In modern Chinese, the repetition of a verb (kankan 看看 "let's look", changchang ge 唱唱歌 "to sing along") or an adjective (jiejie baba 結結巴巴 "stammering, stuttering", qingqing chuchu 清清楚楚 "very clear, distinct") is a means to express intensification or attenuation (yanjiu yanjiu 研究研究 "go on investigating"). The repetition of disyllabic words can either be with the sequence AABB, or ABAB, or ABB (lü youyou 綠油油 "green and lush").
Quite a modern phenomenon is the use of numerative measure words (liangci 量詞). In Classical Chinese, numerals and nouns were simply put side by side. Measure words are rarely seen and were restricted to certain expressions, like ma san pi 馬三匹 "three horses". The number is added after the noun as a kind of complement. In modern Chinese there is an abundant sea of measure words, like zhi 只 for small animals, pi 匹 for large animals, tiao 條 for long objects (also fish), zhang 張 for flat objects, wei 位 for honoured persons, chang 場 for events (like a rain) or theatre plays, or hui 回 for "(three) times". Ge 個 is a kind of general measure word. The syntactic construction is also different in modern Chinese: In the expression san pi ma 三匹馬, "three animals" is seen as an adjunct to "horse", and the measure word is treated like an interstitional particle.
Sun Min, wife of a Chinese businessman, was found guilty of insider trading in Huiyuan shares by the Market Misconduct Tribunal in Hong Kong. The businessman, Mo Feng, and Sun purchased 8.61 million shares in the company between 30 July and 29 August 2008, at between HK$3.78 and 4.66 (US$0.48–$0.60), then resold their shares HK$10.24–$11.12 (US$1.21–$1.43) each on 3–4 Sept. 2008, after Huiyuan's stock price had surged after the proposed takeover was announced. A profit of HK$55.1 million (US$7.09 million) was made from the trade.[9] Sun was convicted of having dealt in 3.13 million Huiyuan shares in August 2008[10] and was fined HK$20 million (US$2.56 million), the largest ever imposed for the crime in the territory.[11]
There are lots of personal pronouns in Chinese, some of them variants of one and the same word. In Classical Chinese, the first person is called wo 我, wu 吾, yu 予, yu 余, yi 台 (rare), yi 卬 (rare) or zhen 朕 (only to be used by the emperor). The second person is addressed as ru 汝 (sometimes simplified to 女), er 爾 or nai 乃. The third person is addressed as bi 彼, fu 夫, yi 伊 or qi 其. Much more common in Classical Chinese is the use of functions as personal pronoun. A minister is calling himself chen 臣 "[your] minister/servant", a wife herself qie 妾 "[your] wife", a friend is addressed as zi 子 "[you] prince", the emperor is addressed as bixia 陛下 "below the steps" (second person) or shang 上 "that above" (third person). Classical Chinese abstains from a regular use of subjects, and if the context is clear, the personal pronoun as a subject is often left out, especially that of the third person.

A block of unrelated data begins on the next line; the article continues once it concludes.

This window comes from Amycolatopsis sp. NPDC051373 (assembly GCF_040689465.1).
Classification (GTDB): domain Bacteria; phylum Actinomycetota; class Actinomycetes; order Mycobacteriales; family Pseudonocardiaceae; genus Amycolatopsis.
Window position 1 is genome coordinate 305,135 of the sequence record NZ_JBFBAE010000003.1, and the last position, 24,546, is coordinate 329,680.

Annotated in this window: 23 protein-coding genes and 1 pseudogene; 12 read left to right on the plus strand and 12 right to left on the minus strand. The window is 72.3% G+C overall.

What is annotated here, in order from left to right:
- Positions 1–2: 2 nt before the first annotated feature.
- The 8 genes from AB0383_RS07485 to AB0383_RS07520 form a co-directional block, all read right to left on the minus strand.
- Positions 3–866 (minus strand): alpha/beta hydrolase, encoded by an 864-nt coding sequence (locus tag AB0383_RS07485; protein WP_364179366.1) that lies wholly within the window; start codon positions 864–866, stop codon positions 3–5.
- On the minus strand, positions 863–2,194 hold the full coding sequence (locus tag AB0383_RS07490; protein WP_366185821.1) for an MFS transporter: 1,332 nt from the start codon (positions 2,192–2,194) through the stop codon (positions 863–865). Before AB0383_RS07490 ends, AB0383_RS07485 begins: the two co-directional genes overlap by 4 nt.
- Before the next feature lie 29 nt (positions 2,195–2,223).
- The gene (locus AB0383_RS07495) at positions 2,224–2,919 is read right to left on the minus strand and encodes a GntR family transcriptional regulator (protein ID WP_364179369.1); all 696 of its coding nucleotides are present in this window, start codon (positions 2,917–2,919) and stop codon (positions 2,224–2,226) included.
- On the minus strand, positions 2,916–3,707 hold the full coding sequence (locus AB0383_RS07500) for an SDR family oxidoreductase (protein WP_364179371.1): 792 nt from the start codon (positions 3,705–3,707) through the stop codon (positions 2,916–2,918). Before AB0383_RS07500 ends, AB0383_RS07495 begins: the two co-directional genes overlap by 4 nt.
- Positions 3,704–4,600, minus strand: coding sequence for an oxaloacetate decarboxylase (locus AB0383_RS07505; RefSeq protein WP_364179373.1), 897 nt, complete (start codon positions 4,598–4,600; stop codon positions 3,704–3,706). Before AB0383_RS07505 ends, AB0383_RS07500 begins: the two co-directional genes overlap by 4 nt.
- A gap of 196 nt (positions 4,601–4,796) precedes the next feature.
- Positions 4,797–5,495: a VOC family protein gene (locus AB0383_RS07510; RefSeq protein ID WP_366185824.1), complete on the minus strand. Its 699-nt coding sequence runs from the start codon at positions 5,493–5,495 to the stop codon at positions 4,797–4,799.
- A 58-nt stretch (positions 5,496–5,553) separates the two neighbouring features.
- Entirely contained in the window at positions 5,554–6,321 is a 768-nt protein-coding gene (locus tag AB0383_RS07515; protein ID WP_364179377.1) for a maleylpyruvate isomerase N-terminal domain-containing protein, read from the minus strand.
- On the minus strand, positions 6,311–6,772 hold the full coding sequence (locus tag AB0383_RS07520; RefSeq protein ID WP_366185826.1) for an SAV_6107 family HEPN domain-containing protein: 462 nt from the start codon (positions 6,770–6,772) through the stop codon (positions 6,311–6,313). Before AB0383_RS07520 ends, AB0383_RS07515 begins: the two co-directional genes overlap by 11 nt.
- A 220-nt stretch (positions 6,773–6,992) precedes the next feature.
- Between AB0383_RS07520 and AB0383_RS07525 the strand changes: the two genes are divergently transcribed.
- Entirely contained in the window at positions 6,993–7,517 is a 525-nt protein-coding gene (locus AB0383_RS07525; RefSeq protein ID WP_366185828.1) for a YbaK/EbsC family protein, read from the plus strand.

After the timeskip following the Fall of Beacon, her new outfit consists of a gray jacket over an orange tank top that bares her hips. The jacket is tied at the right sleeve, indicating her missing arm. The jacket's left sleeve bears her father's emblem. Completing her attire are gray-brown cargo pants, which have ribbed knee paneling and show the rim of her dark undergarments. High on the left leg of her pants is a red shield-shaped patch with imagery of three Ursa masks, and her emblem is stitched on her right thigh. She wears white sneakers with purple laces, and her hair is pulled back into a messy ponytail with a purple hair tie.
Directional nouns (fangweici 方位詞) are positioned after the noun or phrase to be described. Structurally, the first noun or phrase is an adjunct to the directional noun (wuli屋裏 "(on) the inner side of the house", i. e. inside the house, guowai 國外 "outside of the country", kaihui qian 開會前 "before the opening of the meeting", literally "(the time) before of opening the session)".
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